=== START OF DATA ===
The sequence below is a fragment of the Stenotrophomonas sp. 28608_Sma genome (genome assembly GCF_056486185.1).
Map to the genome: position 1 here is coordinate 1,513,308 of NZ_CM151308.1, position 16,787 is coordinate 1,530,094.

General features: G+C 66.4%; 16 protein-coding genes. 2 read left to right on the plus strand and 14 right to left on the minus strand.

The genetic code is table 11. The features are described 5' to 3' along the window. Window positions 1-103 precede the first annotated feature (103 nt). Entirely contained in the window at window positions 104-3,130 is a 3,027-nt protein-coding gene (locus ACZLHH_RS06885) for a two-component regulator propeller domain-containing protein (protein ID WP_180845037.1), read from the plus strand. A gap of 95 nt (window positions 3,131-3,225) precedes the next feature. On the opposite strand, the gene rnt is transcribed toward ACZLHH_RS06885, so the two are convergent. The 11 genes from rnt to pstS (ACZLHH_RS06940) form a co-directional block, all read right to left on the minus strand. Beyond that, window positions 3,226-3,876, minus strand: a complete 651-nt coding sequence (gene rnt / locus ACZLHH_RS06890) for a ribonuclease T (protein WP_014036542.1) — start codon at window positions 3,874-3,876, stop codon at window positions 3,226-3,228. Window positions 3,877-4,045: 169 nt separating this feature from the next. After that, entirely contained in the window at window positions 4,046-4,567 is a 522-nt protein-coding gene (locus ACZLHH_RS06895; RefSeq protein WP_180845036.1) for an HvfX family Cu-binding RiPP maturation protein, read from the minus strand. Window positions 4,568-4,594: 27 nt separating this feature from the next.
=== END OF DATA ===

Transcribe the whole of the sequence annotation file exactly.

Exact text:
The sequence below is a fragment of the Stenotrophomonas sp. 28608_Sma genome (genome assembly GCF_056486185.1).
Map to the genome: position 1 here is coordinate 1,513,308 of NZ_CM151308.1, position 16,787 is coordinate 1,530,094.

General features: G+C 66.4%; 16 protein-coding genes. 2 read left to right on the plus strand and 14 right to left on the minus strand.

The genetic code is table 11. The features are described 5' to 3' along the window. Window positions 1-103 precede the first annotated feature (103 nt). Entirely contained in the window at window positions 104-3,130 is a 3,027-nt protein-coding gene (locus ACZLHH_RS06885) for a two-component regulator propeller domain-containing protein (protein ID WP_180845037.1), read from the plus strand. A gap of 95 nt (window positions 3,131-3,225) precedes the next feature. On the opposite strand, the gene rnt is transcribed toward ACZLHH_RS06885, so the two are convergent. The 11 genes from rnt to pstS (ACZLHH_RS06940) form a co-directional block, all read right to left on the minus strand. Beyond that, window positions 3,226-3,876, minus strand: a complete 651-nt coding sequence (gene rnt / locus ACZLHH_RS06890) for a ribonuclease T (protein WP_014036542.1) — start codon at window positions 3,874-3,876, stop codon at window positions 3,226-3,228. Window positions 3,877-4,045: 169 nt separating this feature from the next. After that, entirely contained in the window at window positions 4,046-4,567 is a 522-nt protein-coding gene (locus ACZLHH_RS06895; RefSeq protein WP_180845036.1) for an HvfX family Cu-binding RiPP maturation protein, read from the minus strand. Window positions 4,568-4,594: 27 nt separating this feature from the next.